He asks me if I have a copy of the Emmy-winning story with me. Of course I have it. I figure he'll take a copy and never watch it. Instead, he motions me over to the VCR and takes the tape from me, puts it in the machine and presses play. We watch my piece -- called "Chain of Pain" -- in its entirety. My story holds Mike Wallace's attention for eight whole minutes!
As the piece is ending, Don Hewitt walks by. To my shock, Wallace grabs his legendary executive producer and asks him if he has a minute to come in and meet a producer who just won an Emmy. This experience gets more surreal by the second as the three of us proceed to watch my story again. My confidence building, I even manage to make a wisecrack or two. When the piece ends, sensing my time is up, I thank them both for their time. Wallace offers up the name and number of his agent and tells me to call her in a week. He'll put in a good word. I walk out of the "60 Minutes" office with a skip in my step, convinced I'm going to become the next Diane Sawyer.
And of course, if I'm going to be Diane Sawyer, I'd better carry myself like Diane Sawyer. These upstate clothes just aren't going to cut it. I go into the first store I see, one of those Israeli-owned discount joints on every other corner in New York, and proceed to buy myself three suits I can't afford. OK, they're not Armani, but I have to start somewhere. I remember two of the three suits: Both have very short skirts (bad choice, in retrospect); one is a tan and cream plaid number and the other is a blinding primary purple. What did I know.
On the train back upstate, my head is in the clouds. I'm thinking about what I'll say to my boss when I give notice, and what it'll be like working my way up to becoming the youngest correspondent in "60 Minutes" history. I send follow-up letters, and a few days later, I begin leaving phone messages for Mike Wallace and Don Hewitt. They don't return my calls, so they must be very, very busy. I know this must be the case -- we're chums!
Two weeks later, when there is still no response from Wallace or Hewitt, I become impatient. I want answers. I start leaving more messages.
The secretaries at "60 Minutes" are beginning to get really tired of me. As I'm leaving what may or may not be my fourth message for Don Hewitt, his secretary lets out her most vicious bark. "He's gotten all of your messages," she tells me. "You can stop calling now." And what do I do? Thinking it will actually earn me points to be ballsy, I make the mistake of barking back.
"You don't have to talk to me that way. I'm just trying to be conscientious. I have left several messages and he hasn't returned even one of them. Are you giving Don Hewitt my messages?"
At the time, I'm sure Don Hewitt will hear from the secretary how feisty I am. He will like that, I think. It's a good trait for a "60 Minutes" correspondent to have. And I'm sure it'll get him to return my call.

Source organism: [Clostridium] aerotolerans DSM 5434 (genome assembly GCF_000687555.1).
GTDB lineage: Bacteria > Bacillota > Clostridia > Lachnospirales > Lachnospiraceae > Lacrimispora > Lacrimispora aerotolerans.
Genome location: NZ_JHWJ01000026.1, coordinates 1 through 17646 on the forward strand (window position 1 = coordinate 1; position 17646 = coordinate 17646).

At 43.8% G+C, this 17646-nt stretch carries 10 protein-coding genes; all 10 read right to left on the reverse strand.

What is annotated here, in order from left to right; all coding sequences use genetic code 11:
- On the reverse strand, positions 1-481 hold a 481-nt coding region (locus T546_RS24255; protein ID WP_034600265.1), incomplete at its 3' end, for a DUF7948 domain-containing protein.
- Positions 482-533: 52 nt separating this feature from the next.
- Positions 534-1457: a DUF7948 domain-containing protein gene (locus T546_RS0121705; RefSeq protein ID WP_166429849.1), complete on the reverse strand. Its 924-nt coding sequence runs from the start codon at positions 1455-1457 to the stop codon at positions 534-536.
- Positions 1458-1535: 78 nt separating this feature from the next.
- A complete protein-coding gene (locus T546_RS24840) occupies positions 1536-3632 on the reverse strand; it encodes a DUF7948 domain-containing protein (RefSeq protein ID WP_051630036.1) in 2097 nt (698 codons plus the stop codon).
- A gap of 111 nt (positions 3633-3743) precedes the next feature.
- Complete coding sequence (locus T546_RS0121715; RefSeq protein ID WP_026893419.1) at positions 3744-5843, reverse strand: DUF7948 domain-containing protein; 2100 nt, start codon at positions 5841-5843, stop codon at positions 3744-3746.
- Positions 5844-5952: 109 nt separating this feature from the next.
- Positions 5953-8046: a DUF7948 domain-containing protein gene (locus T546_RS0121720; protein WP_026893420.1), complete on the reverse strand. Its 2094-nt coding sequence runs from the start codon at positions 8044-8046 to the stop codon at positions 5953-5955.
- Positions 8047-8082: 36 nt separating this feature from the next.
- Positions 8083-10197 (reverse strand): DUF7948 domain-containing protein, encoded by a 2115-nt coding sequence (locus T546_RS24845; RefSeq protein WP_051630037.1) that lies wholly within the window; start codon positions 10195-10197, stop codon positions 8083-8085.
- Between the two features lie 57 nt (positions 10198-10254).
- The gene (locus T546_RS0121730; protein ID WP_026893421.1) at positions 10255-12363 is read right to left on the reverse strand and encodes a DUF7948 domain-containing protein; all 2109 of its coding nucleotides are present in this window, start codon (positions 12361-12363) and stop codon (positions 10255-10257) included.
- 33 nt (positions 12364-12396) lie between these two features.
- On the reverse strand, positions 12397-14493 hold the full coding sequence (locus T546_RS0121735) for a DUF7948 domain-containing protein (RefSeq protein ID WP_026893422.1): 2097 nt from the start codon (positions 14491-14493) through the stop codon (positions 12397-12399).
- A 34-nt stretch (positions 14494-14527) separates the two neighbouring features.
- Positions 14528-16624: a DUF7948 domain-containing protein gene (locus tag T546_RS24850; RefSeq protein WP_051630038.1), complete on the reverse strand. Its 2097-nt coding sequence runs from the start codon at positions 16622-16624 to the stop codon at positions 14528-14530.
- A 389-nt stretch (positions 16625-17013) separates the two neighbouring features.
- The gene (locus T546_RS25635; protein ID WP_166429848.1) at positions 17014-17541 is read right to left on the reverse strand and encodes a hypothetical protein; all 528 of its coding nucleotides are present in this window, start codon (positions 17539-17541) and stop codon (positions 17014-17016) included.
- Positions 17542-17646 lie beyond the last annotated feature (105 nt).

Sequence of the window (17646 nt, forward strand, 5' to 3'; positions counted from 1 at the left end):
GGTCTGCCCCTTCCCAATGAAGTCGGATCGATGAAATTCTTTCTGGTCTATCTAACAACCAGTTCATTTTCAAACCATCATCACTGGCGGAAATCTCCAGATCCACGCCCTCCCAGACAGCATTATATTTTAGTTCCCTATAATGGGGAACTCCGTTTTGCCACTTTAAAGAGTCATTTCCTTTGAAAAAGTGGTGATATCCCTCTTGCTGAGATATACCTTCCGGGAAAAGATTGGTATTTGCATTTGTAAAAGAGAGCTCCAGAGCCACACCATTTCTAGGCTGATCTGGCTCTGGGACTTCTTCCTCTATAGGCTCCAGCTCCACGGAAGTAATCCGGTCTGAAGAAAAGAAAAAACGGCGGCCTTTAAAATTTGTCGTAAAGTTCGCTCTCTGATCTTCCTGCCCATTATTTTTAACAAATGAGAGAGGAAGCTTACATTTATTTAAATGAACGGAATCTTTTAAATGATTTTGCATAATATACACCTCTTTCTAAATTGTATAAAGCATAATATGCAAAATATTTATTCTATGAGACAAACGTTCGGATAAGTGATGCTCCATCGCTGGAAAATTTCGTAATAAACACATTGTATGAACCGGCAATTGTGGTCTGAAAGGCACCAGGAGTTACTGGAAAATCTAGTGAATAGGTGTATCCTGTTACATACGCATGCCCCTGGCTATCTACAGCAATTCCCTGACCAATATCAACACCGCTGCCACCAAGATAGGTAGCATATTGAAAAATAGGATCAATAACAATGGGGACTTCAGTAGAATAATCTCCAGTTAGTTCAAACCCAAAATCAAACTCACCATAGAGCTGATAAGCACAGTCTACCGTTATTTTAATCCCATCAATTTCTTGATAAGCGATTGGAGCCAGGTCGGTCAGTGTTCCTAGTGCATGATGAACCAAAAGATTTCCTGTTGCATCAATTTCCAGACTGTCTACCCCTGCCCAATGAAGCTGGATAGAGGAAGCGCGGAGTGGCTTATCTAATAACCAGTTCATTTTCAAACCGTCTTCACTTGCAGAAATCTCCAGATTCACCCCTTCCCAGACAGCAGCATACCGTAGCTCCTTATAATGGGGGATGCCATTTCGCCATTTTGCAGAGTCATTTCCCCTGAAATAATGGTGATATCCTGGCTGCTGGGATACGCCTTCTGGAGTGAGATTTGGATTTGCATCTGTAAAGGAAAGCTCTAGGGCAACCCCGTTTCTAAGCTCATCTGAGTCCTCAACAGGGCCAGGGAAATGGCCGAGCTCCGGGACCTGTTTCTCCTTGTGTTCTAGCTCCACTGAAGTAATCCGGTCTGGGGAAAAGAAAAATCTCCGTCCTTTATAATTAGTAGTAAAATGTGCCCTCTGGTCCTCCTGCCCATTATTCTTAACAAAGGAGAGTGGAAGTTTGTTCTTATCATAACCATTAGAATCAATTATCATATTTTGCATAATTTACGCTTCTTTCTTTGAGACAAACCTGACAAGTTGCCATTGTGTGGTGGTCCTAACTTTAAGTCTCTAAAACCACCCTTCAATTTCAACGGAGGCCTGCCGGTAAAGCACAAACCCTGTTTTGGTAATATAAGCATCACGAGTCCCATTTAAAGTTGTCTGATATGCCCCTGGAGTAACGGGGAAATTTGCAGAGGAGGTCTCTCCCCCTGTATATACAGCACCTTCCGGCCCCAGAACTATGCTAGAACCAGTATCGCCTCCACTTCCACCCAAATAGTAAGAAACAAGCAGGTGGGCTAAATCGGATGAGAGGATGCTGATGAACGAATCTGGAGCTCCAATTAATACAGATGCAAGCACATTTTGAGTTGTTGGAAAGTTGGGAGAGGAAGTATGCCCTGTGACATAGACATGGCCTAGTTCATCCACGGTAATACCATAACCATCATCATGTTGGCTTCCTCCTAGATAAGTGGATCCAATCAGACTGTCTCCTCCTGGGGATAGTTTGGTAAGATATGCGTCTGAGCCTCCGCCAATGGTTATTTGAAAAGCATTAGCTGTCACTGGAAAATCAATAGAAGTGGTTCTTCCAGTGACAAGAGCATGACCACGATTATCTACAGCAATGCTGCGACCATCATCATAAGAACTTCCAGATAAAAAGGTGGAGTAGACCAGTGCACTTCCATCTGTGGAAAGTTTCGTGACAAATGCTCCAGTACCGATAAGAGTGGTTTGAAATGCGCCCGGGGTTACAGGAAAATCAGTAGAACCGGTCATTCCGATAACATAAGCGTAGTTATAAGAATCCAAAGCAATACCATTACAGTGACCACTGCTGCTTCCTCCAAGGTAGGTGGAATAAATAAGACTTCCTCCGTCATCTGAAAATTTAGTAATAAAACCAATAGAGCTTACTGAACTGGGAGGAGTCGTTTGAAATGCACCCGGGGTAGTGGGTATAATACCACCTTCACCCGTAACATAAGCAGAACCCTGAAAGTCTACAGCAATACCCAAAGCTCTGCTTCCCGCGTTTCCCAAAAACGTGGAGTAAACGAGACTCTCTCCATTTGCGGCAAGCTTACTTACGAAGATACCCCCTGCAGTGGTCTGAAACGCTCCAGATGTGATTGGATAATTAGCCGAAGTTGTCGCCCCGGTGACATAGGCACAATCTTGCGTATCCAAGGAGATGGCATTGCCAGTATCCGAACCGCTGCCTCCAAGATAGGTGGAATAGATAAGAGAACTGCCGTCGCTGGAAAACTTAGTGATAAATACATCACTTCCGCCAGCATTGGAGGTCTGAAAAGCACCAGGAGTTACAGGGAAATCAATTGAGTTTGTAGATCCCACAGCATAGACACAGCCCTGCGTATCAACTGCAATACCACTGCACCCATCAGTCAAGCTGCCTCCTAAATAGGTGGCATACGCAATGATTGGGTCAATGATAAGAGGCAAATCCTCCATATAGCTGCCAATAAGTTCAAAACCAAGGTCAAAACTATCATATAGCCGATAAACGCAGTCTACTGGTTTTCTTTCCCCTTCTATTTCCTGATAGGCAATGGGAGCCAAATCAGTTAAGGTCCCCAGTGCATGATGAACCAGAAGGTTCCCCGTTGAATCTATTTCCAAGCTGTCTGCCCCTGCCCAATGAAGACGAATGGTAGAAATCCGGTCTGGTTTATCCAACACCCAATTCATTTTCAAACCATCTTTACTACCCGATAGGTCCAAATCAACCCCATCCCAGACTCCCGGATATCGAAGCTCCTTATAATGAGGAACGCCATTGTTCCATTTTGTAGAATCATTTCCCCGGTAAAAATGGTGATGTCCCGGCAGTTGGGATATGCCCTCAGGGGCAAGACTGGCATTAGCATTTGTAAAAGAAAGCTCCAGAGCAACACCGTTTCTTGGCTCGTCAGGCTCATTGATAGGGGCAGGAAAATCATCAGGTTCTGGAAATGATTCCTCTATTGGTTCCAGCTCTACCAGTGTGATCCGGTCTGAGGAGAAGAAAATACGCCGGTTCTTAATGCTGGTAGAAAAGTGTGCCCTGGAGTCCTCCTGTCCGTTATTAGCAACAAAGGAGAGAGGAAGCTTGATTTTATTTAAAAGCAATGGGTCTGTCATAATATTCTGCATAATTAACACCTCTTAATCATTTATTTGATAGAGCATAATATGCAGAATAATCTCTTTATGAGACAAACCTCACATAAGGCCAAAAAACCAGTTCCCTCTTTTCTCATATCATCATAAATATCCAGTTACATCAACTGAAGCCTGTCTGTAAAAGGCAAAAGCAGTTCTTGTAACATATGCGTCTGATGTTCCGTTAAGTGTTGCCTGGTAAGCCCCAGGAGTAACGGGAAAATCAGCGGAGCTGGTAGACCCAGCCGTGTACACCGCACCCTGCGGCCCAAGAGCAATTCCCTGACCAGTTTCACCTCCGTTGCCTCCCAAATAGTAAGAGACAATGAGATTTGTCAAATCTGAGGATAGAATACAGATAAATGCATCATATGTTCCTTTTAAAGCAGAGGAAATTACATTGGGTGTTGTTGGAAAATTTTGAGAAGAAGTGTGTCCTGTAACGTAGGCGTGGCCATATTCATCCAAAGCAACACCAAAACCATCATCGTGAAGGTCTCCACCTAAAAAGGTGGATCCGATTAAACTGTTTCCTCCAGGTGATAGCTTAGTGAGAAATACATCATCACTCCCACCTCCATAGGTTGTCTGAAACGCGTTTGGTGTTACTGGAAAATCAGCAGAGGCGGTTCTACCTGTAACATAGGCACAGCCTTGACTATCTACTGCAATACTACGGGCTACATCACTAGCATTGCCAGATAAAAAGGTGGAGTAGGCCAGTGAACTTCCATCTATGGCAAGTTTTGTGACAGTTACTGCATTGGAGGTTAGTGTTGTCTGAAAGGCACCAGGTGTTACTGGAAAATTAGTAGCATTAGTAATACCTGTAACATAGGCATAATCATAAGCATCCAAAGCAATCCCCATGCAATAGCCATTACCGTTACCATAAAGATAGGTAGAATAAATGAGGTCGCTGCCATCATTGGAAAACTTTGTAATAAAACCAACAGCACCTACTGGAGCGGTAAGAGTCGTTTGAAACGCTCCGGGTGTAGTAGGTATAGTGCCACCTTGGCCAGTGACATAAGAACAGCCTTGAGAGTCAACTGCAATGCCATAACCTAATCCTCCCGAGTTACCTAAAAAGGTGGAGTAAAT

He calls me back on Yom Kippur, the holiest day of the Jewish year. I'm in my parents' living room in Albany, in the middle of breaking the fast, when the phone rings.
"Yeah, is this Caroline Sommers?" asks an angry, older man.
"Uhh, yes it is."
"Yeah, well, this is Don Hewitt. Stop calling my office and harassing my secretary. You're not going to get a job at '60 Minutes,' so leave us alone." Click.
I feel like I've been sucker-punched. Eventually, the sting wears off and, a month later, I get a job working for another TV show (albeit one that is much less prestigious). And within no time at all, I manage to put my "60 Minutes" experience behind me.
One night about three years later, I'm covering a black-tie gala at the Waldorf. I'm about to interview Mike Wallace. "Before I get to my questions," I say, "I just want to thank you so much for what you did for me." Blank stare. I start recounting the events of that late summer day, someone else grabs his attention, and he's gone.
I experienced what I still believe was genuine kindness on the part of Mike Wallace. It was a gesture that spoke volumes about the man and his instincts. But by the time the tobacco story came about, four years later, the newsman was pushing 80. He may simply have been tired of fighting the good fight, and unwilling to take on another underdog.
Imagine -- he has the scoop of a lifetime, but it's risky. It could get ugly and expensive -- for him and for CBS. He figures he's in the home stretch -- why stick his neck out now and jeopardize his legacy and good name?
As I read about Wallace's current troubles, I wonder. Why did he ask me up to his office that day -- and was he thinking about how he'd be remembered? Was he just acting, in a sentimental moment, the way he believed a great man (like Harry Reasoner) would act? Or is it possible that he really is a brave man, who truly cares about helping people and about pursuing the truth? If it's the latter, then Mike Wallace has nothing to worry about. His legacy is safe. At least with me.